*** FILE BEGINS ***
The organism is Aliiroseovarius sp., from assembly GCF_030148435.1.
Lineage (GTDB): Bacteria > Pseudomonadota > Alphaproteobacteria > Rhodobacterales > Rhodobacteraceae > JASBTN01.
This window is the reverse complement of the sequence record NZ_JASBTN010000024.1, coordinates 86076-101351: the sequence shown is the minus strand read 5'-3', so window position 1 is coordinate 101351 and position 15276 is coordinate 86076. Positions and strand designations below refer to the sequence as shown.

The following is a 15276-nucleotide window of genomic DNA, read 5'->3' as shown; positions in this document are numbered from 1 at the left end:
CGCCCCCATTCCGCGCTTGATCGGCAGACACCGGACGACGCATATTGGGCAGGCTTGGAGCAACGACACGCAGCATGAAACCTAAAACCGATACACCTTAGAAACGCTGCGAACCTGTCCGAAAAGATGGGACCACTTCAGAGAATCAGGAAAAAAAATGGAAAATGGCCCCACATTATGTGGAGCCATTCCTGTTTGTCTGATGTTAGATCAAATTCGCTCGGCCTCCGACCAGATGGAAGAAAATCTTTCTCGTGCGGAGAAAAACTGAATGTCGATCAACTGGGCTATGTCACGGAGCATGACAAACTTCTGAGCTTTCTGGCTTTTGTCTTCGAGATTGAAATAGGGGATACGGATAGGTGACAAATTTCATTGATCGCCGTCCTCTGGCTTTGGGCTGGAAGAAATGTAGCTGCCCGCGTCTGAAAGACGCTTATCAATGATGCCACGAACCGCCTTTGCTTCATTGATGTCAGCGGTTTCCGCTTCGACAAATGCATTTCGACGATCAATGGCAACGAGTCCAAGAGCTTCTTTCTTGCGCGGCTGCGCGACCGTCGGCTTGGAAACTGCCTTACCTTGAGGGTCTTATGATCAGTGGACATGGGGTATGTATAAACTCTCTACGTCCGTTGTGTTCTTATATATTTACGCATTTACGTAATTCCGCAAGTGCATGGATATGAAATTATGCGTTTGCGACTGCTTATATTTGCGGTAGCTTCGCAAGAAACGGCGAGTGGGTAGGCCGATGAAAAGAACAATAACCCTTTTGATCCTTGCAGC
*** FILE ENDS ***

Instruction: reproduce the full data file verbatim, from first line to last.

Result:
The organism is Aliiroseovarius sp., from assembly GCF_030148435.1.
Lineage (GTDB): Bacteria > Pseudomonadota > Alphaproteobacteria > Rhodobacterales > Rhodobacteraceae > JASBTN01.
This window is the reverse complement of the sequence record NZ_JASBTN010000024.1, coordinates 86076-101351: the sequence shown is the minus strand read 5'-3', so window position 1 is coordinate 101351 and position 15276 is coordinate 86076. Positions and strand designations below refer to the sequence as shown.

The following is a 15276-nucleotide window of genomic DNA, read 5'->3' as shown; positions in this document are numbered from 1 at the left end:
CGCCCCCATTCCGCGCTTGATCGGCAGACACCGGACGACGCATATTGGGCAGGCTTGGAGCAACGACACGCAGCATGAAACCTAAAACCGATACACCTTAGAAACGCTGCGAACCTGTCCGAAAAGATGGGACCACTTCAGAGAATCAGGAAAAAAAATGGAAAATGGCCCCACATTATGTGGAGCCATTCCTGTTTGTCTGATGTTAGATCAAATTCGCTCGGCCTCCGACCAGATGGAAGAAAATCTTTCTCGTGCGGAGAAAAACTGAATGTCGATCAACTGGGCTATGTCACGGAGCATGACAAACTTCTGAGCTTTCTGGCTTTTGTCTTCGAGATTGAAATAGGGGATACGGATAGGTGACAAATTTCATTGATCGCCGTCCTCTGGCTTTGGGCTGGAAGAAATGTAGCTGCCCGCGTCTGAAAGACGCTTATCAATGATGCCACGAACCGCCTTTGCTTCATTGATGTCAGCGGTTTCCGCTTCGACAAATGCATTTCGACGATCAATGGCAACGAGTCCAAGAGCTTCTTTCTTGCGCGGCTGCGCGACCGTCGGCTTGGAAACTGCCTTACCTTGAGGGTCTTATGATCAGTGGACATGGGGTATGTATAAACTCTCTACGTCCGTTGTGTTCTTATATATTTACGCATTTACGTAATTCCGCAAGTGCATGGATATGAAATTATGCGTTTGCGACTGCTTATATTTGCGGTAGCTTCGCAAGAAACGGCGAGTGGGTAGGCCGATGAAAAGAACAATAACCCTTTTGATCCTTGCAGC